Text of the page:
Essentially, you want to give the garlic enough time to become established underground, but not so much time that the plants begin to send up a lot of green growth before winter really sets in. Severe cold weather can “burn” the tips of the leaves, which can compromise the development of strong, healthy bulbs underground.
How to Plant Garlic
Garlic prefers deeply cultivated soil, so before planting you will want to till or fork your bed down to about a foot deep. For good measure, shovel a solid inch of compost across the bed and use a fork to work it in well. If your soil is pretty compacted like ours, and you don’t need to plant immediately, now is a good time to water the heck out of your bed and allow it to soak in overnight.
Break your bulbs up into individual cloves, taking care not to remove the shell. Plant cloves about 3 inches deep, with the pointed end up. A soil knife is very useful here, but not necessary. Space cloves 6 inches apart.
Cover with a pretty deep mulch, preferably several inches of straw or shredded leaves. You want this mulch to be thick enough to keep down any weeds that might try to pop up in your garlic bed, because you won’t be disturbing this area for at least six months or so. Mulch will also help keep your garlic warm and cozy underground for the duration of the winter.
How to Harvest and Process Garlic
The following spring, you can remove your mulch cover to allow the ground beneath to warm up. Keep your garlic watered and weed-free, and harvest in summer when the tops have started to die back but there are still a few green leaves remaining. Harvest like you would a potato or a carrot, using a fork just outside the bed to loosen the soil so you can gently pry up the bulb with its greens intact. Handle the bulbs carefully to prevent bruising.
Take some green garlic to your kitchen right away and cook something special with it. For the rest of your bulbs, let them cure in a dry, warm, airy place away from direct sunlight for a week, then gently brush off any soil from the bulbs and clip the roots down to half an inch long. Wait another week and then clip off the stems of your hardnecks, or braid your softnecks, and then store them somewhere cool and dry.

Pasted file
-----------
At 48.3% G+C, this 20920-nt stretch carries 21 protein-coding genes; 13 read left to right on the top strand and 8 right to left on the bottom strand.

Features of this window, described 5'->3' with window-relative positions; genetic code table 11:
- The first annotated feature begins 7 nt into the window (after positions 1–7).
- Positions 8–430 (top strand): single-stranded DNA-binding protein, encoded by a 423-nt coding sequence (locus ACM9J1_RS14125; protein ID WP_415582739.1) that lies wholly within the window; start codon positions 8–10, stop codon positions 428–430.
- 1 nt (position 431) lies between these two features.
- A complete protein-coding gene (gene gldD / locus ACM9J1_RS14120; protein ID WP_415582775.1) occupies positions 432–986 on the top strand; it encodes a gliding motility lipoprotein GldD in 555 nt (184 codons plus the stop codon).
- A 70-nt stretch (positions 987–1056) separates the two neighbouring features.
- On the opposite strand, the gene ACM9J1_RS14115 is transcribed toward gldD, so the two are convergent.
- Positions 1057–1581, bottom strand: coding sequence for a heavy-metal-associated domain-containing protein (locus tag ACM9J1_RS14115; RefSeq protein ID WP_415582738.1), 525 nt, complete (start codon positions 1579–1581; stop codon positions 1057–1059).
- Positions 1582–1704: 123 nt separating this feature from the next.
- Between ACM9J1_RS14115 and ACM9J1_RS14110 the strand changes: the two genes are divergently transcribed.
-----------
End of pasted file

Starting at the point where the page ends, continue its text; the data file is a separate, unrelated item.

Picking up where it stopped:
Garlic, more so than some other cultivated plants, is capable of fine-tuning its growth and development over a growing season to suit its particular conditions, so it’s a great idea to save some of your own homegrown garlic cloves for planting next year. Pick out a couple of the biggest, prettiest bulbs you’ve got and do your best not to eat them through the summer months. They’ll be specially adapted for your garden, and you’ll save a fair amount of money by not having to buy more seed stock.
Most varieties will keep for about 4-8 months. Alliums like garlic will sprout in the presence of ethylene gas, which is produced by fruits like apples, tomatoes, and bananas as they ripen, so keep your garlic separated in storage.
Garlic is best stored raw, but there are many ways of processing it for culinary use that will extend its life for years into the future. You can make garlic powder by drying and grinding your cloves. You can also make garlic infused oils and vinegars for cooking. I’m told that whole cloves are great to add to your ferments, but I have yet to experiment with this.
Once you start growing your own garlic, you will come to cherish every individual clove in ways you couldn't possibly imagine. As you're digging up the season's harvest, you'll certainly be daydreaming about next year. And since it's so easy to propagate, you'll have a lifetime supply at your disposal after your first season. If you ask me, that's true wealth.